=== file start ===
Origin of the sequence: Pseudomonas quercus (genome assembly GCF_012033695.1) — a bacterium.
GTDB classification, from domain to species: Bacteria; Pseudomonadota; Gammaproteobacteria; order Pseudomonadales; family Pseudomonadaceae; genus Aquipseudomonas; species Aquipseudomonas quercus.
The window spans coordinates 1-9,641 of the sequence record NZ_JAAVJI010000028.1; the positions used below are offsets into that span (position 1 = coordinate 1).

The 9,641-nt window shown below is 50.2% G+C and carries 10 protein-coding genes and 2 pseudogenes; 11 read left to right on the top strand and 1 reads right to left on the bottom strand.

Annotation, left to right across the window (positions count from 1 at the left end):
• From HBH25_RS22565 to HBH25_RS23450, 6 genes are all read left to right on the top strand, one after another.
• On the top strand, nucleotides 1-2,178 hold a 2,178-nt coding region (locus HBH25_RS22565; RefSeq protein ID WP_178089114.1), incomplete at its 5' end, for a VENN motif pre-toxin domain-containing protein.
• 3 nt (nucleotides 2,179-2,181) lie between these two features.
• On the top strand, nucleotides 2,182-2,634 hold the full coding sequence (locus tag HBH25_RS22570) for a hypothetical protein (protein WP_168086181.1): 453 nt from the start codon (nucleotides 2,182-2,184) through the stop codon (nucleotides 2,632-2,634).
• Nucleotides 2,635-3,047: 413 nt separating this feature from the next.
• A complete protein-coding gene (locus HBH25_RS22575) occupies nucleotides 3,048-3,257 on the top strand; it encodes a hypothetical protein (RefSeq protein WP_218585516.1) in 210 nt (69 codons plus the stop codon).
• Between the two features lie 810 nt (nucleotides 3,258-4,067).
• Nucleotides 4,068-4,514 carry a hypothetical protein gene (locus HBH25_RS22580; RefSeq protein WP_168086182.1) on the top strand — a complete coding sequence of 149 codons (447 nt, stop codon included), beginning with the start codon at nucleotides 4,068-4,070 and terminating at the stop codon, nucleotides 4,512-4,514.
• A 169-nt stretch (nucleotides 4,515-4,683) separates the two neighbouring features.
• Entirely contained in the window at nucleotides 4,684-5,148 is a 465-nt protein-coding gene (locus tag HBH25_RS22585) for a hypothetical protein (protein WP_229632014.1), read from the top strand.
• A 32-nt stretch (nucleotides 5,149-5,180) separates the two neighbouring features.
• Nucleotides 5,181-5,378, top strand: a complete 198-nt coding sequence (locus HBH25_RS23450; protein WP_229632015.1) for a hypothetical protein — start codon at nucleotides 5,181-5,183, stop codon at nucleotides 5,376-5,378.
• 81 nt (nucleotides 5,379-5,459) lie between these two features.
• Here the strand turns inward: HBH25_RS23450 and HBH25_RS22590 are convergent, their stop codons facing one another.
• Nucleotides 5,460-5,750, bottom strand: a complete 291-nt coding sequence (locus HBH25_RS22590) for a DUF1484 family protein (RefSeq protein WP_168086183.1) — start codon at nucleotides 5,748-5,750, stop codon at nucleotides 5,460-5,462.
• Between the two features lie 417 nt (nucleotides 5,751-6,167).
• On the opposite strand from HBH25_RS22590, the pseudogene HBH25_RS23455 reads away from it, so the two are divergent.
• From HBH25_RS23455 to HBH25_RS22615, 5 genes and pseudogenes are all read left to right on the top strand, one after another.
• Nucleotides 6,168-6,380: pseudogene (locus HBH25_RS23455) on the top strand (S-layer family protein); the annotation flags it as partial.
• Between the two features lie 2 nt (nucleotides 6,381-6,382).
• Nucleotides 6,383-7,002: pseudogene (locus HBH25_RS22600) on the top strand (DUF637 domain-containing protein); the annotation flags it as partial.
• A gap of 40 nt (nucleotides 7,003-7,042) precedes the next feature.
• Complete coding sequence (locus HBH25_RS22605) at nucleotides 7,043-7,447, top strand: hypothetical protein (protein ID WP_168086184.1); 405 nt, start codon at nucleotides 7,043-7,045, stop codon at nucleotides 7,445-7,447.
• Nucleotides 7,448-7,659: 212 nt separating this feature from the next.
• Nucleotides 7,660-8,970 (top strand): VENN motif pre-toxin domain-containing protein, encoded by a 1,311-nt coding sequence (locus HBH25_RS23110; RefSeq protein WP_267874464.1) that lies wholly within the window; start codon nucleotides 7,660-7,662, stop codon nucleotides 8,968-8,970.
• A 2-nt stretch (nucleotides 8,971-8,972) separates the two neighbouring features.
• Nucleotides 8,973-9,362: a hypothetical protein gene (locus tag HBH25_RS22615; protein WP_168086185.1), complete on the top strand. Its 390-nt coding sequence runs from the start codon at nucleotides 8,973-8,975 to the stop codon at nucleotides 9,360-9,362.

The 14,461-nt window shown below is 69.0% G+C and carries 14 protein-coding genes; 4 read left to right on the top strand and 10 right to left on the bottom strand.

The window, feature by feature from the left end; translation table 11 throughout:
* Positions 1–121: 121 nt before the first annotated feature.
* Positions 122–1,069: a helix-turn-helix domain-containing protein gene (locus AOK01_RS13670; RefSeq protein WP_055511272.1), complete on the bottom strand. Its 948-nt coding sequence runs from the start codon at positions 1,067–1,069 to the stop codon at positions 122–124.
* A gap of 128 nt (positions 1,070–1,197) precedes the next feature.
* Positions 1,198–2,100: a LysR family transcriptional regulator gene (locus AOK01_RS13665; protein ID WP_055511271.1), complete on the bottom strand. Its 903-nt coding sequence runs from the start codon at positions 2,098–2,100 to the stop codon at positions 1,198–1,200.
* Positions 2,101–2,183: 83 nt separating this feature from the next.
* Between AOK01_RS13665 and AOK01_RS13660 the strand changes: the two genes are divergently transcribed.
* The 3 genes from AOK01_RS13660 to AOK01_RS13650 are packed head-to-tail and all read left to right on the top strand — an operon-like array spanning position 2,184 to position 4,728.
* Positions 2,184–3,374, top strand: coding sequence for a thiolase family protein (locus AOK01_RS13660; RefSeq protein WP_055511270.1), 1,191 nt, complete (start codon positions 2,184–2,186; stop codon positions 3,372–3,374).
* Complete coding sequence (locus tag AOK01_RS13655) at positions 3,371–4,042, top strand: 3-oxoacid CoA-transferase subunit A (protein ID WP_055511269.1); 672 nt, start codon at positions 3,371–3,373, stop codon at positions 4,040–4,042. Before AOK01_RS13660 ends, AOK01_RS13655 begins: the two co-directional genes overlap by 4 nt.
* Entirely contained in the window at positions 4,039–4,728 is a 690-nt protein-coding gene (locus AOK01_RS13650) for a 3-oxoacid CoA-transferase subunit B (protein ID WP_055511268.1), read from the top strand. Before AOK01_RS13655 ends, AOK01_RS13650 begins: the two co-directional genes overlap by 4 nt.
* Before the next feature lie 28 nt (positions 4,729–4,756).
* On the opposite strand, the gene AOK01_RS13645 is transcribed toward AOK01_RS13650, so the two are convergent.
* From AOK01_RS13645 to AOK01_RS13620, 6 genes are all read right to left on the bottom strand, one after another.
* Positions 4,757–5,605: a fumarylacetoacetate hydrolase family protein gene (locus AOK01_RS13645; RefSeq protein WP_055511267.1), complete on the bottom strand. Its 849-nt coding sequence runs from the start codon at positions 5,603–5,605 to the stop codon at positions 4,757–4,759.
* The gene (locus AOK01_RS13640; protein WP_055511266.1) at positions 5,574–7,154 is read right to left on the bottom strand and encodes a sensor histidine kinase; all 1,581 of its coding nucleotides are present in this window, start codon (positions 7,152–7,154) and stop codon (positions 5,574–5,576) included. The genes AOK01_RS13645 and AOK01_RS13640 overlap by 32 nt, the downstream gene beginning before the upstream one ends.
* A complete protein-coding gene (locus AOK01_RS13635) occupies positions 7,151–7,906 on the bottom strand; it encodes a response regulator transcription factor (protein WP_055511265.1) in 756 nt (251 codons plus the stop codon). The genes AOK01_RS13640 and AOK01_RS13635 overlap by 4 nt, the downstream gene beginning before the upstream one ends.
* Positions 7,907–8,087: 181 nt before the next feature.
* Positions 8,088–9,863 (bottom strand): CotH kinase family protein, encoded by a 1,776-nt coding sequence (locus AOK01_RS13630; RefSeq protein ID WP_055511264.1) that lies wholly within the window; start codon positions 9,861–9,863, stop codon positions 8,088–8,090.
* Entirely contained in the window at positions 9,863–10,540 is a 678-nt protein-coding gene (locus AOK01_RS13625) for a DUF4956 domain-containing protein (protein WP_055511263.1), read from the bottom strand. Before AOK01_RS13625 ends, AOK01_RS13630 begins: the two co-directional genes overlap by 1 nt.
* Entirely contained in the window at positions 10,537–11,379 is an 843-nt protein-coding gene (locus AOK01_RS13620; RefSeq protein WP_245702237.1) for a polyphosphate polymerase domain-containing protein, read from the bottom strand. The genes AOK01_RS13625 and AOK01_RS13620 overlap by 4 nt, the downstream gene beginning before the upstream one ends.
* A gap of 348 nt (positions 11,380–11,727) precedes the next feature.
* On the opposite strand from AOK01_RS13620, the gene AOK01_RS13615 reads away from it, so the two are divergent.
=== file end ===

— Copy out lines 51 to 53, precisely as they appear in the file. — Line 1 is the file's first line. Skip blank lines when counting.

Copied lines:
* Positions 7,907–8,087: 181 nt before the next feature.
* Positions 8,088–9,863 (bottom strand): CotH kinase family protein, encoded by a 1,776-nt coding sequence (locus AOK01_RS13630; RefSeq protein ID WP_055511264.1) that lies wholly within the window; start codon positions 9,861–9,863, stop codon positions 8,088–8,090.
* Entirely contained in the window at positions 9,863–10,540 is a 678-nt protein-coding gene (locus AOK01_RS13625) for a DUF4956 domain-containing protein (protein WP_055511263.1), read from the bottom strand. Before AOK01_RS13625 ends, AOK01_RS13630 begins: the two co-directional genes overlap by 1 nt.